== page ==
scorecardresearch Skip to main content
bruins notebook

Bruins are threatening to run away and hide in the Eastern Conference

A happy huddle of Bruins celebrated Patrice Bergeron's third-period goal that proved to be the winner against the Devils Wednesday.Bruce Bennett/Getty

NEWARK, N.J. — If this NHL season were a swimming race, the Bruins were expected to tread water in the first few months, stick with the pack, and finish with a furious second-half kick.

They woke up Thursday at 28-4-3. They have been Michael Phelps in his prime.

“When you take care of the process, the results follow,” Patrice Bergeron said after Wednesday’s 3-1 win over the Devils at the Prudential Center. “For me, it’s all about process and details. That’s who we are. That’s our identity.

“More often than not, if you do the right things, you get the results. Guys are really putting the emphasis on that. As I’ve said many times, there’s no ego. Everyone’s contributing.”


The Bruins have had plenty of reasons to celebrate this season.John Tlumacki/Globe Staff

Entering the new year, the Bruins have remained clear of their closest competition in the standings.

Since losing to the Bruins in overtime on Black Friday, the Hurricanes are 13-0-1. They were 7 points back of the Bruins on Thursday morning.

The Maple Leafs are 18-3-4 since Halloween, including a win over the Bruins. They were 9 points back.

Everyone else in the East might be losing hope of earning the top playoff seed. As 2023 dawns, the back half of the conference is a good race.

After two losses to the Bruins Christmas week, the Devils were 13 points behind them. New Jersey sat in second place in the Metropolitan Division, with 4 points separating five teams.

The Devils (46 points) were 2 clear of the Penguins and Capitals, 3 ahead of the Rangers, and 4 up on the Islanders.

The Atlantic Division wasn’t as close. The third-place Lightning (43 points) had a sizable gap on the Red Wings (37), with the Sabres and Panthers (34) in great danger of missing the playoffs.

The Bruins can play well under .500 hockey and still get to 100 points. They are on pace to go 66-9-7 and earn 139 points, which would smash the league records for wins (62) and points (132).


Or: the best regular season in the NHL’s modern era, by a good amount.

That would also match the 2007-08 Celtics (66-16), who might agree that these Bruins have a similar Ubuntu.

Living in the moment

The Boston media, having talked with him extensively in training camp about his future, have mostly left Bergeron alone on the subject since. He was probed by a New Jersey reporter after Wednesday’s game.

The 37-year-old captain had just scored the winner with 4:09 left, executing a chest-high redirect that left coach Jim Montgomery in awe, and did some extra work in the gym.

You’re playing some of the best hockey of your career, he was told. Why is there talk of you retiring?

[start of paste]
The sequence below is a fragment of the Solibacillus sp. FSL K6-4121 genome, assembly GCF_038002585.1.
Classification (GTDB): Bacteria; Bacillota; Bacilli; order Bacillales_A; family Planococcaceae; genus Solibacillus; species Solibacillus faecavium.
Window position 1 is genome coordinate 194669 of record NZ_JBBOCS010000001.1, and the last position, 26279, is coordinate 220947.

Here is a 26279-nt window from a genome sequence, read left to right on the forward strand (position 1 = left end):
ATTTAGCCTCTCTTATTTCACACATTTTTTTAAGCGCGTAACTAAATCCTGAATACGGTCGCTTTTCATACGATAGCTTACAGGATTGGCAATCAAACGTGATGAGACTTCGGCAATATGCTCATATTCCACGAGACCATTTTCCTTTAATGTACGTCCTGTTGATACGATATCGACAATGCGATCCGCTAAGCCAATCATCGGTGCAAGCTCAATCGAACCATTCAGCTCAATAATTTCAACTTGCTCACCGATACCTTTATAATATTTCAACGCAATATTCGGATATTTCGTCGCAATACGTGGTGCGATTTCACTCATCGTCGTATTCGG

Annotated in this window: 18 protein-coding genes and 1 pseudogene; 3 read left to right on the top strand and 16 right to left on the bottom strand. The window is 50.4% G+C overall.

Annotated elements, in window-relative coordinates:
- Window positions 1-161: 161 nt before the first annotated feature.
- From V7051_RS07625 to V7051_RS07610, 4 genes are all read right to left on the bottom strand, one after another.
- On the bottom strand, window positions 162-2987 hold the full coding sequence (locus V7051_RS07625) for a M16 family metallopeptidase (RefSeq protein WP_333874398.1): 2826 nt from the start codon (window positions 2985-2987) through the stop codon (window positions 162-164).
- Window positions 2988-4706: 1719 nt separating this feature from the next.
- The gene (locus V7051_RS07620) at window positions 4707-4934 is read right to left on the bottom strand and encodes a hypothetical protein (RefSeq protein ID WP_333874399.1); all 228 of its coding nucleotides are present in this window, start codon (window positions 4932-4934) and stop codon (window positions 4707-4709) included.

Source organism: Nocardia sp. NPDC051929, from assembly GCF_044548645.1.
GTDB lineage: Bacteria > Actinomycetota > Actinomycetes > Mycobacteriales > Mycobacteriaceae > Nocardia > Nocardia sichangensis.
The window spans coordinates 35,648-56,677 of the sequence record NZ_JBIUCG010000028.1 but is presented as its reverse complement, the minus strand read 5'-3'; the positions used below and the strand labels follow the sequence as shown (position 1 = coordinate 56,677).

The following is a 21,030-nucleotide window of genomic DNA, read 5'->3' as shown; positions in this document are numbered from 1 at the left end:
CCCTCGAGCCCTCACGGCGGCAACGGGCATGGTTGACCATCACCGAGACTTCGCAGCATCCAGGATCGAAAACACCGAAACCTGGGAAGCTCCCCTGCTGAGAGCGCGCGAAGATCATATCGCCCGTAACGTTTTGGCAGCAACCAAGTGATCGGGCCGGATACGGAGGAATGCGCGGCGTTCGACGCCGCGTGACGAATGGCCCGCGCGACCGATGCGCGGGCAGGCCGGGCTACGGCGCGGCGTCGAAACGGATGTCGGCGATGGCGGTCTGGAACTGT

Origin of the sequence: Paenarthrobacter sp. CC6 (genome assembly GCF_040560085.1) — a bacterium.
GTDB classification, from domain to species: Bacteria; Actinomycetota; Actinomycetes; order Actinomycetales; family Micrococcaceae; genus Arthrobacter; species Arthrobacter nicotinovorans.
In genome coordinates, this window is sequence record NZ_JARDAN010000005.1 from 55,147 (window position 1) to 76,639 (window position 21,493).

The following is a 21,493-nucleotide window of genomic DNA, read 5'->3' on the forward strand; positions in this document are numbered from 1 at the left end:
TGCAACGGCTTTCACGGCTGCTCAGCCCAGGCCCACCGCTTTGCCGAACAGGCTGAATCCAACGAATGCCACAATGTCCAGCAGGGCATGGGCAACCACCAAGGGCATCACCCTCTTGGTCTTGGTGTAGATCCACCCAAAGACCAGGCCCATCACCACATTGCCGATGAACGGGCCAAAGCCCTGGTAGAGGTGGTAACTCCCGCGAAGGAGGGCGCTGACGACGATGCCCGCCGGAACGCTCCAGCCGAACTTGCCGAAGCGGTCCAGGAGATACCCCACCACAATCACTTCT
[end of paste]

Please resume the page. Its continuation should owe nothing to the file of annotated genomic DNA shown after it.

Throughout the Bruins' fast start, Patrice Bergeron has kept his focus.John Tlumacki/Globe Staff

Bergeron repeated his standard answers.

“I don’t know. It’s a good question,” he said. “At some point, you do this for such a long time, you have to take a step back. That’s what I did this past summer. Now I’m just focusing on this year and trying to help my team as best as possible.”

How much longer does he want to play?

“I don’t know,” he said. “I’m taking it a day at a time. I’m not focused on that right now. As I said, this is a special group and you want to enjoy the moment.

“That’s something I say to the guys a lot: As you get older, you want to soak everything in and be in the moment. That’s one thing I’m trying to teach the young guys, to not wait too long for that.”


Time management

The supporting cast is keeping Bergeron fresh. The Bruins’ depth has let Montgomery spread out the minutes, even in tight games.

In the New Jersey rematch, their second road game in two nights, everyone was under 20 minutes except Hampus Lindholm (22:24).

Bergeron has played north of 20 minutes just six times in 35 games.

“I guess it’s been a little bit of a challenge because the games have been tight,” Montgomery said of managing Bergeron’s usage. “When the games are tight, you tend to rely on him a lot more than when you have a little bit of a comfortable lead.

“But he’s really smart about how he manages his own ice time. He never overextends himself. He never puts himself in situations where he’s going to get overtaxed.”

Penguins are sliding

The Penguins fell flat Wednesday against the Red Wings, blowing a four-goal lead in a 5-4 overtime loss at home. Mike Sullivan’s group has lost four of five (1-2-2) after winning 14 of 18 (14-2-2). They face the Devils at home Friday before traveling to Boston for the Winter Classic Monday afternoon … David Pastrnak, leading the league in shot attempts (322) and shots on goal (175), put one on net Wednesday. The last time Pastrnak recorded zero SOG was Dec. 14, 2021. It has happened 28 times in his 545-game regular-season career. He was tied for fourth in goals (24) entering Thursday … The Bruins went 6-1-0 without Brad Marchand before his Oct. 27 debut, and 11-2-0 without Charlie McAvoy (Nov. 10) … Eight Bruins — Bergeron, Pastrnak, Lindholm, Taylor Hall, Charlie Coyle, Nick Foligno, Pavel Zacha, and Connor Clifton — have played in every game … Bruce Cassidy’s Golden Knights (50 points) remain tops in the West. They are 9 points behind the Bruins.


Matt Porter can be reached at Follow him @mattyports.